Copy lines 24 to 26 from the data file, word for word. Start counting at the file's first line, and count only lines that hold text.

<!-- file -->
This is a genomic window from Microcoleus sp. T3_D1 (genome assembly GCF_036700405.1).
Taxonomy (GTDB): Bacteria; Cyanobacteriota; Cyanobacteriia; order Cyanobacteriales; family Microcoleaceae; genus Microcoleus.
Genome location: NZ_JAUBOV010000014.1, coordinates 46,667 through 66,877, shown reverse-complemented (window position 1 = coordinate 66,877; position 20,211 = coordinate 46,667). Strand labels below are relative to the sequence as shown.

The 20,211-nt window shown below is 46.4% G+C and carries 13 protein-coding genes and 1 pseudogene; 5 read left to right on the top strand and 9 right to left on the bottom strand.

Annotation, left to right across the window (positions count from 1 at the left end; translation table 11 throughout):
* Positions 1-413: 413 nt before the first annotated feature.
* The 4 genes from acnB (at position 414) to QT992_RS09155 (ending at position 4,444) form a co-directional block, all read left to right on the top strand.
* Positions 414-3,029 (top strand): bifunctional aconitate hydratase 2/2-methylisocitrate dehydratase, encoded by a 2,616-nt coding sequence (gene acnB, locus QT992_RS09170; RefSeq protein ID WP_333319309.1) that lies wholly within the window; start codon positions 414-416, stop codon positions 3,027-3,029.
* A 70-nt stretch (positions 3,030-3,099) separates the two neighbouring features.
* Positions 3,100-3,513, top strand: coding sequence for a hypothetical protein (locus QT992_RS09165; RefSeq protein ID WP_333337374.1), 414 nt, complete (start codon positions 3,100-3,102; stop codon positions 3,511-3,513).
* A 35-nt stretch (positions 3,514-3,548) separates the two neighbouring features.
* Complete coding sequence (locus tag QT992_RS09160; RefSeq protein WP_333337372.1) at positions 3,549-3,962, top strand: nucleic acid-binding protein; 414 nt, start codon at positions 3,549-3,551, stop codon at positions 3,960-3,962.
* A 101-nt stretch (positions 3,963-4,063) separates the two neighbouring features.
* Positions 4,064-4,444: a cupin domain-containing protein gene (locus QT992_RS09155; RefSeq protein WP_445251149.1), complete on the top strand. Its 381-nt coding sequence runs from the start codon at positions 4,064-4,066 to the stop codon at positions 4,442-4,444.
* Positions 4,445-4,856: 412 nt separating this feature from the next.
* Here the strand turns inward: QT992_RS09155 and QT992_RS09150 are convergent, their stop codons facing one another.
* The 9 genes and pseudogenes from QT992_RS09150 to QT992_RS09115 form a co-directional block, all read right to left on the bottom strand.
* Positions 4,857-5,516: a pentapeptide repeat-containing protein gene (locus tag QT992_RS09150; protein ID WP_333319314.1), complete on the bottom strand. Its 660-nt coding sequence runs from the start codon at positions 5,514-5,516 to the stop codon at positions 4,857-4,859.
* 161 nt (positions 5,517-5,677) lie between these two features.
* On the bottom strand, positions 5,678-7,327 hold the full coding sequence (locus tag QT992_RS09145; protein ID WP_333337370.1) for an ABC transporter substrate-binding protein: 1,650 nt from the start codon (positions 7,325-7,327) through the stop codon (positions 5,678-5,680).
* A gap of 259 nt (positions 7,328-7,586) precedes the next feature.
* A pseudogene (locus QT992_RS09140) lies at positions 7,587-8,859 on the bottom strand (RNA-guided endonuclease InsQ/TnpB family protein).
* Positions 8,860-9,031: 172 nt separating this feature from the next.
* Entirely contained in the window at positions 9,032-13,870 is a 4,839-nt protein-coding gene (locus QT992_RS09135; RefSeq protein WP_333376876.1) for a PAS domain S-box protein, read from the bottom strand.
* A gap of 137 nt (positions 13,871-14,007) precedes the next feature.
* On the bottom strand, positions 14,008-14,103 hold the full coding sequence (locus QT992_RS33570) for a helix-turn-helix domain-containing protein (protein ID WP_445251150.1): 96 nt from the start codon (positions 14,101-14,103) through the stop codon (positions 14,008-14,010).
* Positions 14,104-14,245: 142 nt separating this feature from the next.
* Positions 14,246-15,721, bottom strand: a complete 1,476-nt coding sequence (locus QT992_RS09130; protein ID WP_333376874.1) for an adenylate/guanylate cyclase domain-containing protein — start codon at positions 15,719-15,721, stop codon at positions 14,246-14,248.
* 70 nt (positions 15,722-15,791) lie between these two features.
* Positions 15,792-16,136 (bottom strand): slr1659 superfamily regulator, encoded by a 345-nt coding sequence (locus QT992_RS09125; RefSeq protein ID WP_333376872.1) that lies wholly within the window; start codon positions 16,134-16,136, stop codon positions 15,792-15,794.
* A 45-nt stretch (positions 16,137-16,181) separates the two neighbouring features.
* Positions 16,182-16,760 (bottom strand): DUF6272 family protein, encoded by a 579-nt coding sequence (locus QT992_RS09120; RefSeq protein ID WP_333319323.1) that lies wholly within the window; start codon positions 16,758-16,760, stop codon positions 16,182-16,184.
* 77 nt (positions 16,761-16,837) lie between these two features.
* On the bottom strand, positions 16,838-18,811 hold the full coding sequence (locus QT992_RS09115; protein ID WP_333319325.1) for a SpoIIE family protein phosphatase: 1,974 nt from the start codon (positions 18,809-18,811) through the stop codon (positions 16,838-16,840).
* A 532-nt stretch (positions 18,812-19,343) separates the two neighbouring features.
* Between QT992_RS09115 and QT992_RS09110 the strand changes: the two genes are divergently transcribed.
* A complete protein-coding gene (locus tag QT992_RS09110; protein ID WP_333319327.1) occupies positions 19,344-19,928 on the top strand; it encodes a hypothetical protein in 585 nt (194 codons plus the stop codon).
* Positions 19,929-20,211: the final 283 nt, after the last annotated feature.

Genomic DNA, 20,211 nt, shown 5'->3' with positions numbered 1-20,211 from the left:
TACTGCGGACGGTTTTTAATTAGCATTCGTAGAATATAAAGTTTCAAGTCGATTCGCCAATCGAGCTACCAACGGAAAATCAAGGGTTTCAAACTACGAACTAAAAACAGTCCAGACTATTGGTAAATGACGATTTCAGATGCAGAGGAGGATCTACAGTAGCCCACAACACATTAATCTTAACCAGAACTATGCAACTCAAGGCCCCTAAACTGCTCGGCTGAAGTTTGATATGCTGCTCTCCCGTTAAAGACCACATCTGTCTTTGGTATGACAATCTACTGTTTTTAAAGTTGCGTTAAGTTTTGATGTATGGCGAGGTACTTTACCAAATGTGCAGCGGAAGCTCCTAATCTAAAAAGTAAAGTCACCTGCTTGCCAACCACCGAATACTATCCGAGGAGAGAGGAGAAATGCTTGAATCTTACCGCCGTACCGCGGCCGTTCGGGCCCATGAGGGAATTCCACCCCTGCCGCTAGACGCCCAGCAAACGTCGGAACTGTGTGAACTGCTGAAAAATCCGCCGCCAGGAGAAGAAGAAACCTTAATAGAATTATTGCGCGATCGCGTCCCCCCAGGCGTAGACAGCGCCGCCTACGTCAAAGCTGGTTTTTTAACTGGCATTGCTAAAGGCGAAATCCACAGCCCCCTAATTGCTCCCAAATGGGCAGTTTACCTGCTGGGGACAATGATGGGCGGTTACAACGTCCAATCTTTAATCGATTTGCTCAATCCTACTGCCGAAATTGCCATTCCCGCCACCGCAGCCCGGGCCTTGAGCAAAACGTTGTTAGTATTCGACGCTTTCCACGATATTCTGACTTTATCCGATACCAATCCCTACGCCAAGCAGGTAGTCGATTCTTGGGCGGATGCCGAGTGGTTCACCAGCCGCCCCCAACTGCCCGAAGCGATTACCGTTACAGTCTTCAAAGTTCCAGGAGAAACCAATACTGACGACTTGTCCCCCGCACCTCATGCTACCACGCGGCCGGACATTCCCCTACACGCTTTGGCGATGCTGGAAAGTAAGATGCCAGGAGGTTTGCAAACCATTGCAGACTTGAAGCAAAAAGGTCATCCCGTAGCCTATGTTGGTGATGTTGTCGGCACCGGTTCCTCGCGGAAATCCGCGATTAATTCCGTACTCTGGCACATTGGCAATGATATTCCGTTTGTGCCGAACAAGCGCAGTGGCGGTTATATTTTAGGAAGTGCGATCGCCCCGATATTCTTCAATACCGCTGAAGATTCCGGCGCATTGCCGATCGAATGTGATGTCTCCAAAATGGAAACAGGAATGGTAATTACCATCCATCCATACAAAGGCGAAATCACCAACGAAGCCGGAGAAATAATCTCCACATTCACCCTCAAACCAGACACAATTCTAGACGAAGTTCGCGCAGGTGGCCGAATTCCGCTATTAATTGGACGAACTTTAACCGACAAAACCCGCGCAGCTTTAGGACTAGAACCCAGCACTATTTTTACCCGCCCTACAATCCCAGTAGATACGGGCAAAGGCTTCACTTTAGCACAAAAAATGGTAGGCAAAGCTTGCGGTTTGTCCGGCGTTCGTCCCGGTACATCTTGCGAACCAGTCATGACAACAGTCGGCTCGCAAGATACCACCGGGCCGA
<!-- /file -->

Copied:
* Entirely contained in the window at positions 9,032-13,870 is a 4,839-nt protein-coding gene (locus QT992_RS09135; RefSeq protein WP_333376876.1) for a PAS domain S-box protein, read from the bottom strand.
* A gap of 137 nt (positions 13,871-14,007) precedes the next feature.
* On the bottom strand, positions 14,008-14,103 hold the full coding sequence (locus QT992_RS33570) for a helix-turn-helix domain-containing protein (protein ID WP_445251150.1): 96 nt from the start codon (positions 14,101-14,103) through the stop codon (positions 14,008-14,010).